When a company uses the credibility of a high quality branded ingredient to build the reputation of a finished product, then quietly switches this key
Labeling for products that meet the USDA-NOP standards (Photo credit: Wikipedia)
ingredient for a low quality ‘knockoff,’ I call this nutritional counterfeiting. Consumers think they are taking the original product because the packaging looks identical minus the little branded ingredient logo, but what they don’t know is that the key active ingredient has been switched out for one which may not give them the results of the first ingredient.
As a researcher in a new study on a plant-based calcium supplement, it was on the top of my mind when I recently visited some local vitamin stores looking for some calcium for my family and myself . I was impressed with the results of this marine algae calcium versus the other two leading calcium sources, so I wanted to see in what brands of finished products this ingredient was added . Retail staff at two of the four stores I visited instantly recognized the plant calcium ingredient (AlgaeCalÂ®) that was the subject of my study, and suggested New Chapter Inc’s product, Bone Strength Take Care, as the most popular calcium product in their stores – but when I looked for the AlgaeCal ingredient on the label, it was nowhere to be found! The store staff were visibly befuddled and unable to answer why the AlgaeCal had been switched or how the new calcium ingredient compared. In fact, three out of four of the store’s management had not realized that there was an ingredient change until I inquired.
The manufacturer had simply shipped the new formula and not notified the stores of the key ingredient change, i.e, the calcium substitution.
Although I’m in no way affiliated with the manufacturers of AlgaeCal or paid by them, I made it my business to learn about it over the months that the University of Connecticut School of Medicine and Harvard University Medical School conducted the human osteoblast study. I learned AlgaeCal is the only certified organic calcium source in the world. It is picked by hand from South American coastal waters while it is living. The Atlantic ocean pushes new tennis ball sized pinkish algae up onto the sandy beaches every day and they are picked before the sunshine turns them white. Like apples falling from a tree, they are either used immediately or they go to waste – in other words they are sustainably and ecologically harvested. But, what impresses me most about this unique calcium ingredient is that it has been the subject of more than a dozen research studies looking at bone density, bio-availability, tolerability, safety and other parameters.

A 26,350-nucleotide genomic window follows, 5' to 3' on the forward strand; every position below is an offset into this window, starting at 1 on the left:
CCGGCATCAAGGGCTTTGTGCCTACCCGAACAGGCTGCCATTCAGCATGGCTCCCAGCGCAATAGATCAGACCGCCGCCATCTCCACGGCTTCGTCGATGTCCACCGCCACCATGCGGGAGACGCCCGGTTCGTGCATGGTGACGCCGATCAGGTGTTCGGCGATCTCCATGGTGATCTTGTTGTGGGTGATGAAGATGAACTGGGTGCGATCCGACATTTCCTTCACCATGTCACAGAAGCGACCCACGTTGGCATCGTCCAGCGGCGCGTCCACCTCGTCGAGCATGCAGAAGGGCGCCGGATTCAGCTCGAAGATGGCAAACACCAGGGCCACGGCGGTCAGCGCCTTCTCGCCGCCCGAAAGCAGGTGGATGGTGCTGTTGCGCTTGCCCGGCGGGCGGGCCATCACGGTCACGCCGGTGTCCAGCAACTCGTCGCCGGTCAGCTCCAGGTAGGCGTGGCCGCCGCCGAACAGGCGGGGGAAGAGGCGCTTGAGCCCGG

With the scientific support, ecological accreditation, and organic certification of AlgaeCal it is evident why New Chapter used it in its Bone Strength Take Care product to begin with. However, it appears that they must have switched to another form of marine algae calcium sometime early 2010. From my inquiries, it is evident this new product is a different algae species and nothing like the AlgaeCal. It is primarily dead when vacuumed from the ocean floor in an industrial scale dredging operation. A large percentage of the vacuumed material is then discarded from the ship, effectively silting the surrounding area and suffocating local species. And, more to my surprise and concern, this calcium has no bone density research. They do have one bio-availability study but it only measures an exaggerated parathyroid hormone response to calcium – a study design that is flawed and not accepted by the research community. For a product like calcium that I expect to take for the next several decades, I don’t want to